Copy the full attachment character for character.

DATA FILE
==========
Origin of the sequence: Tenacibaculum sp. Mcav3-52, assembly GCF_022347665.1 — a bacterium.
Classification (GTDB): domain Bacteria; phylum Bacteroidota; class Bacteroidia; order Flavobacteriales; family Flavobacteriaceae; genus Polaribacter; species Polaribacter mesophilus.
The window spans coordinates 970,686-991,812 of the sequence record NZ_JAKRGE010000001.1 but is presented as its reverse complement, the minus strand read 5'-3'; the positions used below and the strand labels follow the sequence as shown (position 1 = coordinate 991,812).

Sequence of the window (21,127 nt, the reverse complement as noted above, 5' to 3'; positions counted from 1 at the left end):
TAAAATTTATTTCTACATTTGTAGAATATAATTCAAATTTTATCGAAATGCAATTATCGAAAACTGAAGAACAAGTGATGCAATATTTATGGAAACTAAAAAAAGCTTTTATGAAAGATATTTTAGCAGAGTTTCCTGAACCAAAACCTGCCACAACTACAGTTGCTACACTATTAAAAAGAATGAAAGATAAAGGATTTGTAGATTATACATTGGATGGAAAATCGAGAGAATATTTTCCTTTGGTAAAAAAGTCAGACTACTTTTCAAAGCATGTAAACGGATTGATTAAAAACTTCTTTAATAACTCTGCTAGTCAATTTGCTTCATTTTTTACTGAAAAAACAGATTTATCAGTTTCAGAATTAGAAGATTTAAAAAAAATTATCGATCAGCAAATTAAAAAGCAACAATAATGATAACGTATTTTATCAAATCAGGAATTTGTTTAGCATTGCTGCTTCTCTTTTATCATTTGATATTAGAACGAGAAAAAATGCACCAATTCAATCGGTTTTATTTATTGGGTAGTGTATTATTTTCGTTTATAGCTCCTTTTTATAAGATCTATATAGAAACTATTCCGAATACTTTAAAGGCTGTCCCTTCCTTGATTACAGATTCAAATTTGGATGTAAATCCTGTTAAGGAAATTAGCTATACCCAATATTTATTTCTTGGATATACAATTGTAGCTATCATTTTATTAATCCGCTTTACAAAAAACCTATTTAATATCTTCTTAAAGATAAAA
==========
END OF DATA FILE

Origin of the sequence: Tenacibaculum sp. Mcav3-52, assembly GCF_022347665.1 — a bacterium.
Classification (GTDB): domain Bacteria; phylum Bacteroidota; class Bacteroidia; order Flavobacteriales; family Flavobacteriaceae; genus Polaribacter; species Polaribacter mesophilus.
The window spans coordinates 970,686-991,812 of the sequence record NZ_JAKRGE010000001.1 but is presented as its reverse complement, the minus strand read 5'-3'; the positions used below and the strand labels follow the sequence as shown (position 1 = coordinate 991,812).

Sequence of the window (21,127 nt, the reverse complement as noted above, 5' to 3'; positions counted from 1 at the left end):
TAAAATTTATTTCTACATTTGTAGAATATAATTCAAATTTTATCGAAATGCAATTATCGAAAACTGAAGAACAAGTGATGCAATATTTATGGAAACTAAAAAAAGCTTTTATGAAAGATATTTTAGCAGAGTTTCCTGAACCAAAACCTGCCACAACTACAGTTGCTACACTATTAAAAAGAATGAAAGATAAAGGATTTGTAGATTATACATTGGATGGAAAATCGAGAGAATATTTTCCTTTGGTAAAAAAGTCAGACTACTTTTCAAAGCATGTAAACGGATTGATTAAAAACTTCTTTAATAACTCTGCTAGTCAATTTGCTTCATTTTTTACTGAAAAAACAGATTTATCAGTTTCAGAATTAGAAGATTTAAAAAAAATTATCGATCAGCAAATTAAAAAGCAACAATAATGATAACGTATTTTATCAAATCAGGAATTTGTTTAGCATTGCTGCTTCTCTTTTATCATTTGATATTAGAACGAGAAAAAATGCACCAATTCAATCGGTTTTATTTATTGGGTAGTGTATTATTTTCGTTTATAGCTCCTTTTTATAAGATCTATATAGAAACTATTCCGAATACTTTAAAGGCTGTCCCTTCCTTGATTACAGATTCAAATTTGGATGTAAATCCTGTTAAGGAAATTAGCTATACCCAATATTTATTTCTTGGATATACAATTGTAGCTATCATTTTATTAATCCGCTTTACAAAAAACCTATTTAATATCTTCTTAAAGATAAAA